Two other hijackers, Khalid al Mihdhar and Salem al Hazmi, had found their way onto terrorist watch lists just prior to the attacks. Mihdhar’s visa was revoked. However, both boarded American Airlines Flight 77 undetected.
Many of the hijackers entered the United States on standard six-month, non-immigrant tourist visas. Others obtained longer, more generous visas. Mohammed Atta and Ziad Jarrah had five-year visas good for both tourism and business. Seven others received two-year visas good for tourism and business.
Trump’s 1,880-word statement on immigration — entitled “Immigration Reform That Will Make America Great Again” — makes no mention of the word “tourist.” (It also fails to mention the word “student.”)
....Trump comes closest to addressing terrorism in his 1,880-word treatise in two paragraphs toward the end.
The first of these paragraphs is introduced as: “Enhanced penalties for overstaying a visas.” “Millions of people come to the United States on temporary visas but refuse to leave, without consequence,” Trump observes. “This is a threat to national security. Individuals who refuse to leave at the time their visa expires should be subject to criminal penalties.”
Trump goes on to demand that local authorities arrest people who overstay their visas and imprison them “until federal authorities arrive.” He also wants a visa tracking system.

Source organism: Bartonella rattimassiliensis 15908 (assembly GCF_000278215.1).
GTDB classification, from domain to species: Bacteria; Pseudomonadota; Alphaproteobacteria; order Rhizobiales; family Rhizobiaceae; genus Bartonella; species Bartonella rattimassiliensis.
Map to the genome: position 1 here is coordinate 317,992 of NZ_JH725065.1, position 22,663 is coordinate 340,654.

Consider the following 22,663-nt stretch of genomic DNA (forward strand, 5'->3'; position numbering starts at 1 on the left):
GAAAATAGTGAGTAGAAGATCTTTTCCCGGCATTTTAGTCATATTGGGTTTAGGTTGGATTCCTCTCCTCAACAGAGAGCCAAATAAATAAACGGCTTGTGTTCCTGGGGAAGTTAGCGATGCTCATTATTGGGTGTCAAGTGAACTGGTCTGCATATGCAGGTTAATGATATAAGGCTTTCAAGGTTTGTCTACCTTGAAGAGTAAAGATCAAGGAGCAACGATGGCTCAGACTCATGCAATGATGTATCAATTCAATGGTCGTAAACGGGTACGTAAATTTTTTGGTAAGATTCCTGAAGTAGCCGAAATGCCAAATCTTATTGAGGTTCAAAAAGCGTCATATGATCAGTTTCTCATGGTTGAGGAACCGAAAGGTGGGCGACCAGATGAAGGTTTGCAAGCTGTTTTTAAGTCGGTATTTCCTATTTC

The federal government already had a visa tracking system in 2001 — as demonstrated by the presence of both Mihdhar and Hazmi on a terrorist watch list. Also, the Bush administration overhauled and dramatically improved America’s visa tracking system.
Leaving those critical facts aside, a visa tracking system and criminal penalties for people who overstay their visas would have (possibly) netted exactly one of the September 11 terrorists: Suqami — who overstayed his visa. That’s 5.26 percent of the 19 hijackers.
Trump also says “we need to stop giving legal immigrant visas to people bent on causing us harm,” in a paragraph under the section heading “Put American Workers First.” “From the 9/11 hijackers, to the Boston Bombers, and many others, our immigration system is being used to attack us,” Trump advises. “The President of the immigration caseworkers union declared in a statement on ISIS: ‘We’ve become the visa clearinghouse for the world.'”
The vague paragraph contains nothing in the way of policy prescriptions to prevent terrorist attacks.
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Where does John Kerry get off in telling Israelis how they should defend themselves against escalating attacks on civilians, especially when his advice goes against the policies of the Israeli governments?
Secretary of State John Kerry told reporters today that Israel has a right to defend itself, but discouraged against “self-help” responses to random stabbing attacks from Palestinians."Random
Israeli authorities have encouraged citizens with gun permits to carry when they’re out and about, as they can possibly stop an attacker before police can get on the scene.
Israel Army Radio reported today that the internal security ministry phone service “collapsed” from citizens inundating the ministry with gun permit requests. They’ve doubled the number of workers at the ministry to field the requests.